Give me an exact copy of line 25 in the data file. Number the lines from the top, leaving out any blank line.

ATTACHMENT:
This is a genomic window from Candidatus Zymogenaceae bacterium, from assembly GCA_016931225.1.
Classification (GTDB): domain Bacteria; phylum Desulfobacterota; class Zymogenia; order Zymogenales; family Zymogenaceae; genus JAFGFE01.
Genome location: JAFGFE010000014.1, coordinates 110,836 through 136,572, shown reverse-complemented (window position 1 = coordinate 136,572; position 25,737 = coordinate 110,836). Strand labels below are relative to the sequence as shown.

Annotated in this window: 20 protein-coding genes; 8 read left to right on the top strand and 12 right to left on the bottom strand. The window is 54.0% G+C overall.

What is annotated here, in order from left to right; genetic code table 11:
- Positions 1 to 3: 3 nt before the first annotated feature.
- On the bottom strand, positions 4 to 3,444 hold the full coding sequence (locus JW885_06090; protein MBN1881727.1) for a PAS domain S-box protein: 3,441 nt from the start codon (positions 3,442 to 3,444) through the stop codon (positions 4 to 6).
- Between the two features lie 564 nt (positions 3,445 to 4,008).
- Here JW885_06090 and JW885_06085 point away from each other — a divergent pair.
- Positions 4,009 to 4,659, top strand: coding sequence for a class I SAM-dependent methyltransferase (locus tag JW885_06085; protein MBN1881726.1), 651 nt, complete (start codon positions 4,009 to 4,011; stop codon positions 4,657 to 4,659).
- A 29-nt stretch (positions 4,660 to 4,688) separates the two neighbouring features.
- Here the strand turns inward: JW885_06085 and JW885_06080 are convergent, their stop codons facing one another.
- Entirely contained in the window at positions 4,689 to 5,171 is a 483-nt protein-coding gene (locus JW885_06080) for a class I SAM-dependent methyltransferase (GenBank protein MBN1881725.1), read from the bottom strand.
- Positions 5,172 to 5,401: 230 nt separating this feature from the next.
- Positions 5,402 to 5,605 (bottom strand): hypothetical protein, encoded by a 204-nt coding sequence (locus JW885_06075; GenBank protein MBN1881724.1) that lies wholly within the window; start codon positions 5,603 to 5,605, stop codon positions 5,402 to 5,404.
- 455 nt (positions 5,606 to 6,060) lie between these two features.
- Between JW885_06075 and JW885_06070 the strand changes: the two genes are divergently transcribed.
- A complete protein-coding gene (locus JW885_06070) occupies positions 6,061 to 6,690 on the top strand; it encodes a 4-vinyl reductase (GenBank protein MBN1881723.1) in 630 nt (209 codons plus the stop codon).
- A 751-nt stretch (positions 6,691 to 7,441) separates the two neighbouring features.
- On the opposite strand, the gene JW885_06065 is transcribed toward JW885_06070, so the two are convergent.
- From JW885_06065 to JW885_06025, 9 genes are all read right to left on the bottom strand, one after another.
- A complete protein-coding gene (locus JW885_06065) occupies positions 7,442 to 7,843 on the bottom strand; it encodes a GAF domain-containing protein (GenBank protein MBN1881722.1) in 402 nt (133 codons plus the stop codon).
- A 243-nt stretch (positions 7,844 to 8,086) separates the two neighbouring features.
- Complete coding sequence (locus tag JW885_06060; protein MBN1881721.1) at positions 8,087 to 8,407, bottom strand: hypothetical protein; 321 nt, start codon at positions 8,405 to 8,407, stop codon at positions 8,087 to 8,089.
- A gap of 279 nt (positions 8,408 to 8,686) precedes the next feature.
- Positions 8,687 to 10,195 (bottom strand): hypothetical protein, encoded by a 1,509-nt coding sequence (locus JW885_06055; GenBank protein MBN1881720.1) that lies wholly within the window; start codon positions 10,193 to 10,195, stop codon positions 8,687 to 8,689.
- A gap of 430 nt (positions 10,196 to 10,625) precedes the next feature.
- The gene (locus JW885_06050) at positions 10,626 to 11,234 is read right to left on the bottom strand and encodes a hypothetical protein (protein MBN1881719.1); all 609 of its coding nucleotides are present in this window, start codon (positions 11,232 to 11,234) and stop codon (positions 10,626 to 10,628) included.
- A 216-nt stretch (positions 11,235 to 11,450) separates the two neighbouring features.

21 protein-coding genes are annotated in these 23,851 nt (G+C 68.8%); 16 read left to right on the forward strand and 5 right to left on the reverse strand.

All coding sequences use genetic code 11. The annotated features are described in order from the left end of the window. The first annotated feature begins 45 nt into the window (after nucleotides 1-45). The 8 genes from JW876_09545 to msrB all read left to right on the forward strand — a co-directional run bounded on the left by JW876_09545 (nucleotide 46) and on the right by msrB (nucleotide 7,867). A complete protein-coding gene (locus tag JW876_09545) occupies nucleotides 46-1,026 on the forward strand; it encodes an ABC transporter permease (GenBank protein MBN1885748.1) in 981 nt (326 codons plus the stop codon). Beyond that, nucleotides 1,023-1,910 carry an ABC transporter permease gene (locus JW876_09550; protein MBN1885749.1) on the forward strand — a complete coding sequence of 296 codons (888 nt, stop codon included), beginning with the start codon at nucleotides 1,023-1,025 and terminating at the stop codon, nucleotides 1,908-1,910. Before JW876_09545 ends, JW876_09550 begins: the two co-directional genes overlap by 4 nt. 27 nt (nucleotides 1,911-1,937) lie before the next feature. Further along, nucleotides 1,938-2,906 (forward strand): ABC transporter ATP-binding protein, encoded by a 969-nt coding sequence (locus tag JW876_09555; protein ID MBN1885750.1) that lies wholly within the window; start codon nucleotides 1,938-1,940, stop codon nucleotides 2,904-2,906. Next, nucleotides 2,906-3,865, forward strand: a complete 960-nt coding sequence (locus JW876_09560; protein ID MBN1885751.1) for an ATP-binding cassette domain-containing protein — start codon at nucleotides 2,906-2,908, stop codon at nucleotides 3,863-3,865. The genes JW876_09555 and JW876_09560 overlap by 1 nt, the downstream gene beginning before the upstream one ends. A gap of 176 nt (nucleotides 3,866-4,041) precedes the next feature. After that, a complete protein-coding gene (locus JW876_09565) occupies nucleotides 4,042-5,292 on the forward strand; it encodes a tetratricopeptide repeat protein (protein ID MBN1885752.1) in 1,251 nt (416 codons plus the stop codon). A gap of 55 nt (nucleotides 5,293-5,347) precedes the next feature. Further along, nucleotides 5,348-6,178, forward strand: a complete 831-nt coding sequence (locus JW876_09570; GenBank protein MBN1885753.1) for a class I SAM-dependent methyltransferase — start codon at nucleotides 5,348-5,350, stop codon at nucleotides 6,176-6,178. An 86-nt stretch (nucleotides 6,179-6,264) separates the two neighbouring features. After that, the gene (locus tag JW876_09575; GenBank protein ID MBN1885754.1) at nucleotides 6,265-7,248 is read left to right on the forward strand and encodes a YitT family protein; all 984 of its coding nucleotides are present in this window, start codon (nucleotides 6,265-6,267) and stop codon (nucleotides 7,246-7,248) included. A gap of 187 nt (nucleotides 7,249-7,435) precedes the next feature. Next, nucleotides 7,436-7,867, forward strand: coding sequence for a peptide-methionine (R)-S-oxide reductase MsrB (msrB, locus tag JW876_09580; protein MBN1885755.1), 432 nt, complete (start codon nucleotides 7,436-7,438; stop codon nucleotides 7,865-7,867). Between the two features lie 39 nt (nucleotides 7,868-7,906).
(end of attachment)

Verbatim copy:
- A gap of 279 nt (positions 8,408 to 8,686) precedes the next feature.